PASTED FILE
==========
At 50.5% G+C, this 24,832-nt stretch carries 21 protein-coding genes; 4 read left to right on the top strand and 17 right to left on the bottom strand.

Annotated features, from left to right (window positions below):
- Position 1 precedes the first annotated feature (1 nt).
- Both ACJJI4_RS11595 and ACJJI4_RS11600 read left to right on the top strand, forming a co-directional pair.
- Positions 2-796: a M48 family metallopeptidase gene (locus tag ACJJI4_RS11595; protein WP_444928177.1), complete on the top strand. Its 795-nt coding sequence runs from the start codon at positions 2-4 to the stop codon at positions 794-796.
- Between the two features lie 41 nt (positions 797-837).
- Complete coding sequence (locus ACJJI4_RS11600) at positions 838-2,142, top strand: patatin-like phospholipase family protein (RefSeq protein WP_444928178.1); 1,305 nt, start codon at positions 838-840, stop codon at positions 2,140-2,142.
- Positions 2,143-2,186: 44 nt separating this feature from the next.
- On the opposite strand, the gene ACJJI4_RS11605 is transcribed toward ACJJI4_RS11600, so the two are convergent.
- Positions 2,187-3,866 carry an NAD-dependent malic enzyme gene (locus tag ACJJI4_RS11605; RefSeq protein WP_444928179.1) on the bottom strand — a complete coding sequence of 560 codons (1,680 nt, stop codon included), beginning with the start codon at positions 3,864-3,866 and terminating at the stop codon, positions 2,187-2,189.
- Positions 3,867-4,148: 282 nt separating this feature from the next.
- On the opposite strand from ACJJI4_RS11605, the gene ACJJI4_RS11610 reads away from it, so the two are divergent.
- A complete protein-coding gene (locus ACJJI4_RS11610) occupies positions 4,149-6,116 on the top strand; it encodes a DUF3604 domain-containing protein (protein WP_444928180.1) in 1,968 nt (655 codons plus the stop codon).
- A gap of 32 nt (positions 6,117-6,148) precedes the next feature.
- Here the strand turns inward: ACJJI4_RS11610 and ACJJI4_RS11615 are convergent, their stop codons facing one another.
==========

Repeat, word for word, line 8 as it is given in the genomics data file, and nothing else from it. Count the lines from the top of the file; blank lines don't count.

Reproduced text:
- Positions 2,143-2,186: 44 nt separating this feature from the next.